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 Dan Rowbottom's model of
Btry. Way

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Dan Rowbottom of Coastal Defense Study Group and Site O, using drawings from CDSG materials and photos from a number of sources, including this page, has built a museum model of Battery Way. He has fabricated the guns from resin kits which he has built himself. Nice work Dan. But it looks too new and clean. 

The model is built to look as Battery Way could have looked a few years after the additional top protection was added, or as it was in the 1920's.

As originally built,  Btty. Way only had two feet of concrete for a roof and three foot thick exterior walls.  The additional protection included enlarging the magazines. The pit wall in the photo was thickened from three feet up to six feet, and both magazine roofs received an additional six feet of concrete togethet with an additional twelve feet of earth.

As well, the exterior walls were covered to the height of the roofs.


Looking into the battery from above the three foot narrow gage rail line. The railroad was how everything on the island was moved. In the magazine entrance are the shot tables, the real ones of which have long ago been scrapped. These were used to transfer the twelve inch shells from the overhead trolley in the magazine to the shot cars outside. The I-beams above the shot tables lifted the shot from the railcars to the shot tables, and thence to fill the magazines.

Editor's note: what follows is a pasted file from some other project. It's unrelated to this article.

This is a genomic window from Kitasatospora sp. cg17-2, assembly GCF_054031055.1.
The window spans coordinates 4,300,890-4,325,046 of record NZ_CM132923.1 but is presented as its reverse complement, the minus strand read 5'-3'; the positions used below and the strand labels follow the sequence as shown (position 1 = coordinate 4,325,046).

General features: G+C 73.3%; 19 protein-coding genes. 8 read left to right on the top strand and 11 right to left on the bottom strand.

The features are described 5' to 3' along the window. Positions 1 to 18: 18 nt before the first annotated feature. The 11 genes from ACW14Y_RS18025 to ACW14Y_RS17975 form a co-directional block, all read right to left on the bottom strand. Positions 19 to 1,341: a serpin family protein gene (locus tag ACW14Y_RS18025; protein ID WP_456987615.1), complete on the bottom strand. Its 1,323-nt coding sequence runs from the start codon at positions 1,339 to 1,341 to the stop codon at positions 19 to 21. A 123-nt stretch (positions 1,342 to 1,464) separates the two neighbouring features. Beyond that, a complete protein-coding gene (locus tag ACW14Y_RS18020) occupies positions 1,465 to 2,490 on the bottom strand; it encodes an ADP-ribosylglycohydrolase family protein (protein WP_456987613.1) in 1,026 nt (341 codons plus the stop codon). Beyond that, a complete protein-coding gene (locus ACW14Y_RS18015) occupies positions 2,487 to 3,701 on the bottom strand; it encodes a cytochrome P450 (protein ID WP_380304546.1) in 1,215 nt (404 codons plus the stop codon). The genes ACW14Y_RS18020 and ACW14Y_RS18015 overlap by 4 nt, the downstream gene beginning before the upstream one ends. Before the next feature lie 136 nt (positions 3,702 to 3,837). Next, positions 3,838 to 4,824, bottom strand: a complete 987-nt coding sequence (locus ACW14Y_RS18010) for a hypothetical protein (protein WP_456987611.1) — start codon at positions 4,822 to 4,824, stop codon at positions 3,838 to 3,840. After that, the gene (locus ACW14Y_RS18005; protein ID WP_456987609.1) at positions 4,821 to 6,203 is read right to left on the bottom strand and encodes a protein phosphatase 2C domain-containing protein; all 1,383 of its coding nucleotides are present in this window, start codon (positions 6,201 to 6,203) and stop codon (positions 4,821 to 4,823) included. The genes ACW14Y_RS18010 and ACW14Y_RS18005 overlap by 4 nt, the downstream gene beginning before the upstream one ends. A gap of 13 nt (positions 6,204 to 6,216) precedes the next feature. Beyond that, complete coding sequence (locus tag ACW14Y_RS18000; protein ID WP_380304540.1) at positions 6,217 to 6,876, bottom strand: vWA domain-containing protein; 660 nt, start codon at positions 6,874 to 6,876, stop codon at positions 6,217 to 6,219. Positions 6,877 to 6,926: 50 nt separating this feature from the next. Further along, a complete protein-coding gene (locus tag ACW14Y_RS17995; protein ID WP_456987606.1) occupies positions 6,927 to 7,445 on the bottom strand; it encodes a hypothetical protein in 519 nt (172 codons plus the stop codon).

The plotting and communications building behind the mortars converted target information from spotters  into azimuth, elevation and propellent charge data for the mortars. A shrouded floodlight is on each side of the building to assist the night working of the mortars.
The Latrine is in the foreground and the plotting room is across the entrance to the pit. Both buildings had gas-proof entrances added, but no roof protection was added due to budgetary constraints. The trees on the front right of the photograph which hide the right magazine are on the only unchanged ground around the battery. If you add twenty years of growth, it would be very difficult to find indeed. 
Battery Way is a later designed pit with lots of working space. The short spacing on the left and back of the pit has occurred because of the three feet of wall added to the left magazine and rear. Some early designs in the U.S. had only a foot between the mortars and a foot or so to the pit walls. This made for very cramped working of the mortars.
The three white squares are additional lights for night working of the mortars. Left mortar is down level in the loading position, ready to fire. The manhole between the mortars is for electrical firing of the mortars.



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H Version 09.09.11

Model & Text by Dan Rowbottom